Enhancing Your Degree of Responsiveness – Acknowledge Receipt of Emails and Phone Messages

Enhancing Your Degree of Responsiveness – Acknowledge Receipt of Emails and Phone Messages

There is a big difference between acknowledging an outreach and providing an answer to the outreach. You may not have the answer or you may not have the time to provide the answer at that moment. Regardless of the situation and in order to help your colleagues make progress, you do need to acknowledge your colleagues. By acknowledging receipt of an email or a phone message, you will benefit in the following ways:

  • You ensure that your colleagues know that you received the message, reducing the likelihood that your colleagues will send another email looking for an update, or call again to confirm that you received the message in the first place.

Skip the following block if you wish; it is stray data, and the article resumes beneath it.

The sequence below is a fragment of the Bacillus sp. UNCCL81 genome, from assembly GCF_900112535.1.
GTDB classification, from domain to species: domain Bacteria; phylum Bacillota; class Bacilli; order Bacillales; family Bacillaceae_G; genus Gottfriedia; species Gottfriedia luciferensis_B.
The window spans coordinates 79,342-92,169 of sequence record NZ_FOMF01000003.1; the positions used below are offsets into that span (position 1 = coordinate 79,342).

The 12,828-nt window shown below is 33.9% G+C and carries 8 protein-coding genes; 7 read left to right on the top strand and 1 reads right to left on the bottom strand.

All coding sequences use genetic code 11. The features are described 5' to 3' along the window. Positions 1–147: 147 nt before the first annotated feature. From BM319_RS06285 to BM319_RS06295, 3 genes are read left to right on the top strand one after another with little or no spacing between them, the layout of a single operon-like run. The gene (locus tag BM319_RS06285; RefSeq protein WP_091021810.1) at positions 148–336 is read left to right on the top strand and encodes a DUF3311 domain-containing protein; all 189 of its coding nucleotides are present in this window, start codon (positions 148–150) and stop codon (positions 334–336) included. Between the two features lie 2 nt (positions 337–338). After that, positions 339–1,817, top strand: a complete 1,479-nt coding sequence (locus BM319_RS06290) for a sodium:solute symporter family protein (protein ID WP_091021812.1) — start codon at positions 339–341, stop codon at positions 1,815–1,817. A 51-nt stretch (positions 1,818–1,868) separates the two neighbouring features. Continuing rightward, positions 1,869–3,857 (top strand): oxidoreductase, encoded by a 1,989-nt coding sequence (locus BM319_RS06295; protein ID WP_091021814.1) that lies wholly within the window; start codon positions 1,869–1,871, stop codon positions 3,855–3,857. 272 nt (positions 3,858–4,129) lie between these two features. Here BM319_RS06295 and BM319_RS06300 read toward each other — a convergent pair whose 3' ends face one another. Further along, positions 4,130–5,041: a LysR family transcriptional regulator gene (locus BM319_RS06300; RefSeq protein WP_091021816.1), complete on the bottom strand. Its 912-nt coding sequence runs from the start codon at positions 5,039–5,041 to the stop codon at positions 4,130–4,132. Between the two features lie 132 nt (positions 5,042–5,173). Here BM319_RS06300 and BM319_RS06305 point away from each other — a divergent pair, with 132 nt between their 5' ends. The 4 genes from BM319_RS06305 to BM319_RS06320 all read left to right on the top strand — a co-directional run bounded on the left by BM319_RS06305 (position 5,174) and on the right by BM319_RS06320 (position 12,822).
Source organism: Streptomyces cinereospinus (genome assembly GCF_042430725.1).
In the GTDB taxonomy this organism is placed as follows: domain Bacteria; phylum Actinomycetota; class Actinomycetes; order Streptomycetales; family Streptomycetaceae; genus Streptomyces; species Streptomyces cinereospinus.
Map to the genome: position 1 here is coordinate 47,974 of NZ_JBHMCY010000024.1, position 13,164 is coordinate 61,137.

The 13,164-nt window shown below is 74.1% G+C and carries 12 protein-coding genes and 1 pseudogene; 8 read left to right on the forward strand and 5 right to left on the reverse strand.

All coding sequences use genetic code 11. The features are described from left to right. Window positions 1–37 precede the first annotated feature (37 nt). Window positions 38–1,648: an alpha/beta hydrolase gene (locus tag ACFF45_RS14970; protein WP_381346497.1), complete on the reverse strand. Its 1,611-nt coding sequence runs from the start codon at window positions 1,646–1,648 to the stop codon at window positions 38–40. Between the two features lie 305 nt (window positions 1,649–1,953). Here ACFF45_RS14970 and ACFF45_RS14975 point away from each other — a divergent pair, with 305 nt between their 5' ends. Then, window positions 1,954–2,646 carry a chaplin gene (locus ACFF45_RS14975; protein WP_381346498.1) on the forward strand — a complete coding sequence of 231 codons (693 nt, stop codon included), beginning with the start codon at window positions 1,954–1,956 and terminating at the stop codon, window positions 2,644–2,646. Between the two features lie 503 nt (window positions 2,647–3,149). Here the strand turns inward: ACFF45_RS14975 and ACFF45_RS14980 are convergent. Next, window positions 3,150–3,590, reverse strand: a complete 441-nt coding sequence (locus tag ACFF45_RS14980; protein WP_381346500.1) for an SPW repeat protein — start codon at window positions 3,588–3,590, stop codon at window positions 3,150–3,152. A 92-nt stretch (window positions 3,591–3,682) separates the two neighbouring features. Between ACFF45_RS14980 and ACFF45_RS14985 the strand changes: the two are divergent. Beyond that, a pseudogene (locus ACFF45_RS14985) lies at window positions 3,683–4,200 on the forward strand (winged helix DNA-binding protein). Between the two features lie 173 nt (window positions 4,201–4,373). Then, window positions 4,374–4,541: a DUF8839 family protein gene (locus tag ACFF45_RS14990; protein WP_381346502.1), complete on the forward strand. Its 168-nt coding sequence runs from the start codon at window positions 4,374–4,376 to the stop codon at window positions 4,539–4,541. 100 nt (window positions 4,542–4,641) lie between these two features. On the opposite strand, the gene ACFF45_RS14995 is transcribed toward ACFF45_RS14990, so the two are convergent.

• You are able to set new expectations that reflect your calendar and workload.
  • You reduce some of the frustration that your colleagues may experience as time passes without a response.

What does “quickly” mean? Regardless of whether it was Plato or Shakespeare who popularized the often quoted “Beauty is in the eye of the beholder,” quickness is also in the eye of the beholder. Attempting to meet all of your colleagues’ expectations for quickness is as unlikely as all of your colleagues thinking the outfit you have on today looks “fantastic!” Your goal is to set an expectation that you can follow consistently, so that your colleagues know what to expect from you.

If you can’t commit to the “24-hour rule” (don’t commit to something you cannot fulfill), the next best strategy to set response time expectations is the “24/48/72” model. Regardless of the number of daily outreaches you receive, you should respond to the majority of colleagues within 24 hours, and you should have contacted the vast majority of them within 72 hours. This does not mean all of the topics have been resolved. This means you have contacted them in order to keep things moving.


Raise Your Visibility & Value: Uncover the Lost Art of Connecting on the Job is available

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